Outdoor NC provides tips for best practices for enjoying the great outdoors
In the years of the global pandemic, more people than ever before have been eager to get outside and seek respite in outdoor spaces. North Carolina saw an influx of first-time explorers, many of whom were ill-equipped with the tools to interact with nature in ways that minimize their footprint.
In seeing this need for outdoor education, Visit North Carolina and N.C. Outdoor Recreation Industry Office approached the Leave No Trace Center for Outdoor Ethics to create a partnership centered around the sustainable enjoyment of the state’s mountains, beaches, and other vast natural areas to create Outdoor NC. This online resource aims to promote the state’s natural tourism and provide tips for best practices so that it can be properly enjoyed for years to come. This is the first Leave No Trace program on the East Coast.
“Preserving the state’s natural beauty is a shared responsibility,” said Heidi Walters, senior director at Visit North Carolina. “These nature-loving travelers become part of the solution as models, teachers, and advocates for sustainable enjoyment of our natural riches.” The program is centered on seven main principles that help guide a tourist’s plan in accordance with ethical exploration.
Plan and prepare
The tourism office urges visitors to plan ahead for their visits by choosing lesser-known areas or avoid areas of high use. Learning about the regions one plans to explore will help tourists come prepared with the knowledge of park rules and regulations.
Stick to trails and overnight right
Trails are designed to help keep tourists from damaging trailside plants. When there are no trails, stick to areas that already show use and stay within your skill level.
Trash your trash
Some litter can take millennia to decompose and can adversely affect wildlife that comes into contact with it. Pack up all trash and dispose of it properly.
Leave it as you find it
Laws prohibit the removal of natural objects from national parks and other protected places. Snap photos instead of picking or collecting.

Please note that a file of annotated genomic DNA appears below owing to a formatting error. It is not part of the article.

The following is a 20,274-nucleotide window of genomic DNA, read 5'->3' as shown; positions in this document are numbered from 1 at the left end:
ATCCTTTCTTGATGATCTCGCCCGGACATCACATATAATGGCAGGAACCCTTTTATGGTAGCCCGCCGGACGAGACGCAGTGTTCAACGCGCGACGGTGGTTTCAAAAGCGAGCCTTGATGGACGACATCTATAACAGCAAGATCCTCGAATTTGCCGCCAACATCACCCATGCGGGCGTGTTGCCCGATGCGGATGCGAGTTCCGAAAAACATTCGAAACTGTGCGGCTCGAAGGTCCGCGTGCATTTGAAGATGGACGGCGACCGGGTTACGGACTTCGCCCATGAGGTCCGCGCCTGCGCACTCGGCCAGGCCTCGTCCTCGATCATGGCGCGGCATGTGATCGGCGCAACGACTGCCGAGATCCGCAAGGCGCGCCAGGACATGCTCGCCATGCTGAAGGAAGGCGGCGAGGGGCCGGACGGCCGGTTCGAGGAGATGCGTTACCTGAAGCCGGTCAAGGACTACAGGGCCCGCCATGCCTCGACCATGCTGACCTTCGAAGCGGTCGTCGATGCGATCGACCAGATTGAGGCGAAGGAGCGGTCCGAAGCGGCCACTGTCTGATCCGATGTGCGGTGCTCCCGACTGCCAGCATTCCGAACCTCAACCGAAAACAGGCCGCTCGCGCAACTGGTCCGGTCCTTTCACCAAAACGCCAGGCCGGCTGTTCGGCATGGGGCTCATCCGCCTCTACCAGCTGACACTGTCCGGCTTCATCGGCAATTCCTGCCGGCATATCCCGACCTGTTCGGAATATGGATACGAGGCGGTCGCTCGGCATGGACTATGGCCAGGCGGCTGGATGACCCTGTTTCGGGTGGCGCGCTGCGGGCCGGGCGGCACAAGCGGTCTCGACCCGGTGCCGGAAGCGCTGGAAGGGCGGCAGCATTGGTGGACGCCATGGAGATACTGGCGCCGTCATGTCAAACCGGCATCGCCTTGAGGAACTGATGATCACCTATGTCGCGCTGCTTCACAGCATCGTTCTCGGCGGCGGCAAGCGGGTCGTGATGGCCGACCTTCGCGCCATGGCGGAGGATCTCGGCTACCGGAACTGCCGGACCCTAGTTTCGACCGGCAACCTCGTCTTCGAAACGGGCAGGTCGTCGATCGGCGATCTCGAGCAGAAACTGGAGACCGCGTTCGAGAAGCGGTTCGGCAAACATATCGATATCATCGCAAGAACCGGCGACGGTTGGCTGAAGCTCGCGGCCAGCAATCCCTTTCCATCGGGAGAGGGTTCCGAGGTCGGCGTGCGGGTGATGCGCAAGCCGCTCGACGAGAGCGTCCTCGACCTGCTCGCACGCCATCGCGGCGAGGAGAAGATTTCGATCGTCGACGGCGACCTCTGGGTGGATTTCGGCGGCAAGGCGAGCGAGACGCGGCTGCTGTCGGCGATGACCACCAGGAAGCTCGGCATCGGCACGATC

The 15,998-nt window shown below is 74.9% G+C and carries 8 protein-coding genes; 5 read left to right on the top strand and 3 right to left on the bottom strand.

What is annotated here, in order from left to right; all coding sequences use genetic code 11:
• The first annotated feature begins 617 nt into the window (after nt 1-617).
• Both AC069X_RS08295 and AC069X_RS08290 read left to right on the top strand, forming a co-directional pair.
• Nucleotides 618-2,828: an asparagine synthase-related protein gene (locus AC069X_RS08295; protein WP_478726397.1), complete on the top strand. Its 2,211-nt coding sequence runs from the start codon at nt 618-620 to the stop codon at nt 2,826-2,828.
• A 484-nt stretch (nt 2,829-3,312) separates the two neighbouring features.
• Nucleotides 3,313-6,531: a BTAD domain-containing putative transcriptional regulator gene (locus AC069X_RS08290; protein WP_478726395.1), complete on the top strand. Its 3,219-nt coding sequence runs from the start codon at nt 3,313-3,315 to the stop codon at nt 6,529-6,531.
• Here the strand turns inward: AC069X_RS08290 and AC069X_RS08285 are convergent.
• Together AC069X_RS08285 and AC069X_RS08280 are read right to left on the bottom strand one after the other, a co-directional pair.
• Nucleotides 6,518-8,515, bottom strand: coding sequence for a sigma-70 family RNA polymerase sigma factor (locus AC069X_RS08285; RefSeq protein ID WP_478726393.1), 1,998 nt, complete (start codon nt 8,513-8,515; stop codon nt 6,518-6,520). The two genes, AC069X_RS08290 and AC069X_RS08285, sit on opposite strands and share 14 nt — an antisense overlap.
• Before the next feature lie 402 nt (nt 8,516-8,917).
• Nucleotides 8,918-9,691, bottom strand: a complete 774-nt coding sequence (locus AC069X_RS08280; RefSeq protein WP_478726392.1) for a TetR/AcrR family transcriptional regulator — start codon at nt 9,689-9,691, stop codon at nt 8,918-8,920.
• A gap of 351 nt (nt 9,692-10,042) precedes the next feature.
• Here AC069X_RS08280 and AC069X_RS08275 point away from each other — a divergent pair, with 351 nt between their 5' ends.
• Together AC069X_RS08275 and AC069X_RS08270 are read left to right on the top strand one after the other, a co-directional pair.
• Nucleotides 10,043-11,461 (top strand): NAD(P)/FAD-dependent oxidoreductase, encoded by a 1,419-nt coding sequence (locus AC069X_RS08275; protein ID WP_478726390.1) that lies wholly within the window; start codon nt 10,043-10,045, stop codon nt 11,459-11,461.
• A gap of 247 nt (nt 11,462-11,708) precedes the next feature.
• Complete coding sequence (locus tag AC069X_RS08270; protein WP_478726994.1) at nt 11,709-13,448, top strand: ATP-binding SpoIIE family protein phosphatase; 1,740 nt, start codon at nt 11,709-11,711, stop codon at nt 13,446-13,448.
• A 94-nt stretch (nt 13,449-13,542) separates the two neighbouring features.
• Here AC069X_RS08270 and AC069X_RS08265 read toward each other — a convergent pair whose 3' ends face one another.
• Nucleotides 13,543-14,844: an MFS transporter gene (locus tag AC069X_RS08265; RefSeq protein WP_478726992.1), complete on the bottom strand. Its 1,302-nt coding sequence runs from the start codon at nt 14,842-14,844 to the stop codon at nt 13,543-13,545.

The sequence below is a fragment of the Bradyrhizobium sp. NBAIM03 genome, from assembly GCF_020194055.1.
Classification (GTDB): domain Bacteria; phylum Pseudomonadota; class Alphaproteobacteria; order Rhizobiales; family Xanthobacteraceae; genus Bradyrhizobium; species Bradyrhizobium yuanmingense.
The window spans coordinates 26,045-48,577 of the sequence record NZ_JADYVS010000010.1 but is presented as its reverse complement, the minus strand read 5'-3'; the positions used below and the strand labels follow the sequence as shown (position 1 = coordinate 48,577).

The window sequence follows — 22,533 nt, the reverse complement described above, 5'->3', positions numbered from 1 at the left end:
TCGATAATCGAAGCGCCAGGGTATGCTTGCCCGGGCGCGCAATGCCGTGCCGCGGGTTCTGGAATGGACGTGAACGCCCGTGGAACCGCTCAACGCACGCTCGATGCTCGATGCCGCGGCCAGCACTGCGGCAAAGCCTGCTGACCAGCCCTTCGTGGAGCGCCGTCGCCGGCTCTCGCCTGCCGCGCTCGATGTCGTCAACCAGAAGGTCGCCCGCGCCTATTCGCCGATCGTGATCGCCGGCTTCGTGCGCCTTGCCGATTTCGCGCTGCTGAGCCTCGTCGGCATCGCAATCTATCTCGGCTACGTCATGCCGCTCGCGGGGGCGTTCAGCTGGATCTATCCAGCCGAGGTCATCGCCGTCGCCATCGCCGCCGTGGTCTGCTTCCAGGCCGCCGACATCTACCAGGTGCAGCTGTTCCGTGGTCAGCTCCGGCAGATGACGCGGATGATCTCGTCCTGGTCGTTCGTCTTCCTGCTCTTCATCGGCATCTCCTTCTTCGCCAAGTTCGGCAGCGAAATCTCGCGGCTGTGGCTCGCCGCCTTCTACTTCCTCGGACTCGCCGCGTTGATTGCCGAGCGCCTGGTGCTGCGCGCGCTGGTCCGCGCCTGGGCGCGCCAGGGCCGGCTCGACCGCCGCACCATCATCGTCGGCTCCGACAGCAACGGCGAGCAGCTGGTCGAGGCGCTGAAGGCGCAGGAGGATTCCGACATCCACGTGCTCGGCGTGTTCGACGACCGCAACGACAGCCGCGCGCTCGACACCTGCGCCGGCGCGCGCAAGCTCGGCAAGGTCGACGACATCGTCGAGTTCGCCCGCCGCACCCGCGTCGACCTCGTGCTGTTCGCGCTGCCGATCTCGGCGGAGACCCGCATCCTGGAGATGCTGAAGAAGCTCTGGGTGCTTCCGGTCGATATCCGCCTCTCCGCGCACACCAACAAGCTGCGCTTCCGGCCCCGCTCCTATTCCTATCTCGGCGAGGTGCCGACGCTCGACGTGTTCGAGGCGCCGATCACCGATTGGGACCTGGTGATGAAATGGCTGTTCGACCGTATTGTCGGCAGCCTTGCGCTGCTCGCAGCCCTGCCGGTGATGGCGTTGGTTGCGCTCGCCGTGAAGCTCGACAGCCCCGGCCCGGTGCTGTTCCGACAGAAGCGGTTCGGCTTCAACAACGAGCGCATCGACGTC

Be careful with fire
Wildfires can be catastrophic for protected natural areas. One must check local regulations, secure a permit if needed, keep the fire small, and burn the wood to an ash to avoid a high risk of a wildfire.
Keep wildlife wild
When observing wild creatures, keep the distance to avoid undue stress and harm. Avoid feeding wild animals or leaving food scraps within easy access while camping.
Be considerate of others and share the outdoors
People exploring the outdoors in North Carolina will come from a multitude of skill levels and abilities. Respect others to create a safe space by being mindful of noise level and be considerate while passing others on the trails.
Outdoor NC invites nature tourists to sign the pledge to #makeityournature to follow these principles on their next adventure in the great outdoors. Thousands of website visitors have signed the pledge thus far, as have N.C. State Parks, the U.S. Forest Service, and a multitude of destinations across the state with high tourism traffic.
With 41 state parks, 10 national parks, and four national forests, there is no shortage of adventure to be had and breathtaking views to be seen in North Carolina. You can soar above the trees in a hot air balloon ride in Raleigh. Finally, check surfing off your bucket list by learning from the best at Surf City Surf School. Or, spend the night under the starry sky in the Great Smoky Mountains or Blue Ridge Parkway.
With an expansive directory of natural attractions, North Carolina is the premier destination for ethical outdoor tourist. And, thanks to Outdoor NC, these well-traveled destinations will be persevered for generations to come.
Main photo by Brad Styron photography, Crystal Coast, NC
By Isabella Wilkes
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